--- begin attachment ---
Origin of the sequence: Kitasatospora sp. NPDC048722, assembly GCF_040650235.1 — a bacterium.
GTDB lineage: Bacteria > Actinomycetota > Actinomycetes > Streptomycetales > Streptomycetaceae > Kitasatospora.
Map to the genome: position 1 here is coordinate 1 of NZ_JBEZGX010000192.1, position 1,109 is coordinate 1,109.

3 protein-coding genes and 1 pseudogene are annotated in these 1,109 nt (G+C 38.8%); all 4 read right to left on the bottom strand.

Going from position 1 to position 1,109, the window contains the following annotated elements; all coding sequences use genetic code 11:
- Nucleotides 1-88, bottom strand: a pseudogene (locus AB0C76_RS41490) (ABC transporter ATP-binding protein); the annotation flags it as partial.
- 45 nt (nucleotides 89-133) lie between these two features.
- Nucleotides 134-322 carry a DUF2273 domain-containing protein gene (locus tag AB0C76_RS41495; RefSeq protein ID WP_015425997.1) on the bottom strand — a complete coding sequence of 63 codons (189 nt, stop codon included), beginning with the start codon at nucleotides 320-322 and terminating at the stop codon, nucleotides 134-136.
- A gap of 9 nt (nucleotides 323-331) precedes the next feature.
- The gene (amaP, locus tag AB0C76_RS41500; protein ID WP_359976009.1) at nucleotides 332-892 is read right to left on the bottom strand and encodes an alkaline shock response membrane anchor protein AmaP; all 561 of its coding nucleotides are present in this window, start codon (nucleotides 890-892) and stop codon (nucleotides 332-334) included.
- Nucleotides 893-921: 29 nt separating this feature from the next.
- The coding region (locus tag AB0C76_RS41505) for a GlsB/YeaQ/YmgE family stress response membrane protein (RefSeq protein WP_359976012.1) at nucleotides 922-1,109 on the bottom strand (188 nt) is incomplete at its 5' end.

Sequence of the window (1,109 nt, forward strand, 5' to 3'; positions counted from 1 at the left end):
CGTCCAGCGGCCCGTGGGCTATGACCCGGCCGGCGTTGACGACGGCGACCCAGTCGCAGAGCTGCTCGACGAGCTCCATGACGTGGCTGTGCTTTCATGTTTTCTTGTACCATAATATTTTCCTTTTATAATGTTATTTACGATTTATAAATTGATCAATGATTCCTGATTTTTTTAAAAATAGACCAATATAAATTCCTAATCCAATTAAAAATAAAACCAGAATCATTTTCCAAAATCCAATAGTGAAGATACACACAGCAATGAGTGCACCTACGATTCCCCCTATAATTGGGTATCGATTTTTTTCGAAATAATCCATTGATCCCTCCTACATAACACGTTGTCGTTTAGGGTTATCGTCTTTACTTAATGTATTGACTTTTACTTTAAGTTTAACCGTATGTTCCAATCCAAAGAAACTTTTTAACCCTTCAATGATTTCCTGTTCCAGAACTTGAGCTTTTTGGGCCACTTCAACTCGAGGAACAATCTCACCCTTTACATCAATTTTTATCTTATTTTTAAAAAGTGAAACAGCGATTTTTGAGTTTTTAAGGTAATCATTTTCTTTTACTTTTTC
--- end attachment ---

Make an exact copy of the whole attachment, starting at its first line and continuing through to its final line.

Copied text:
Origin of the sequence: Kitasatospora sp. NPDC048722, assembly GCF_040650235.1 — a bacterium.
GTDB lineage: Bacteria > Actinomycetota > Actinomycetes > Streptomycetales > Streptomycetaceae > Kitasatospora.
Map to the genome: position 1 here is coordinate 1 of NZ_JBEZGX010000192.1, position 1,109 is coordinate 1,109.

3 protein-coding genes and 1 pseudogene are annotated in these 1,109 nt (G+C 38.8%); all 4 read right to left on the bottom strand.

Going from position 1 to position 1,109, the window contains the following annotated elements; all coding sequences use genetic code 11:
- Nucleotides 1-88, bottom strand: a pseudogene (locus AB0C76_RS41490) (ABC transporter ATP-binding protein); the annotation flags it as partial.
- 45 nt (nucleotides 89-133) lie between these two features.
- Nucleotides 134-322 carry a DUF2273 domain-containing protein gene (locus tag AB0C76_RS41495; RefSeq protein ID WP_015425997.1) on the bottom strand — a complete coding sequence of 63 codons (189 nt, stop codon included), beginning with the start codon at nucleotides 320-322 and terminating at the stop codon, nucleotides 134-136.
- A gap of 9 nt (nucleotides 323-331) precedes the next feature.
- The gene (amaP, locus tag AB0C76_RS41500; protein ID WP_359976009.1) at nucleotides 332-892 is read right to left on the bottom strand and encodes an alkaline shock response membrane anchor protein AmaP; all 561 of its coding nucleotides are present in this window, start codon (nucleotides 890-892) and stop codon (nucleotides 332-334) included.
- Nucleotides 893-921: 29 nt separating this feature from the next.
- The coding region (locus tag AB0C76_RS41505) for a GlsB/YeaQ/YmgE family stress response membrane protein (RefSeq protein WP_359976012.1) at nucleotides 922-1,109 on the bottom strand (188 nt) is incomplete at its 5' end.

Sequence of the window (1,109 nt, forward strand, 5' to 3'; positions counted from 1 at the left end):
CGTCCAGCGGCCCGTGGGCTATGACCCGGCCGGCGTTGACGACGGCGACCCAGTCGCAGAGCTGCTCGACGAGCTCCATGACGTGGCTGTGCTTTCATGTTTTCTTGTACCATAATATTTTCCTTTTATAATGTTATTTACGATTTATAAATTGATCAATGATTCCTGATTTTTTTAAAAATAGACCAATATAAATTCCTAATCCAATTAAAAATAAAACCAGAATCATTTTCCAAAATCCAATAGTGAAGATACACACAGCAATGAGTGCACCTACGATTCCCCCTATAATTGGGTATCGATTTTTTTCGAAATAATCCATTGATCCCTCCTACATAACACGTTGTCGTTTAGGGTTATCGTCTTTACTTAATGTATTGACTTTTACTTTAAGTTTAACCGTATGTTCCAATCCAAAGAAACTTTTTAACCCTTCAATGATTTCCTGTTCCAGAACTTGAGCTTTTTGGGCCACTTCAACTCGAGGAACAATCTCACCCTTTACATCAATTTTTATCTTATTTTTAAAAAGTGAAACAGCGATTTTTGAGTTTTTAAGGTAATCATTTTCTTTTACTTTTTC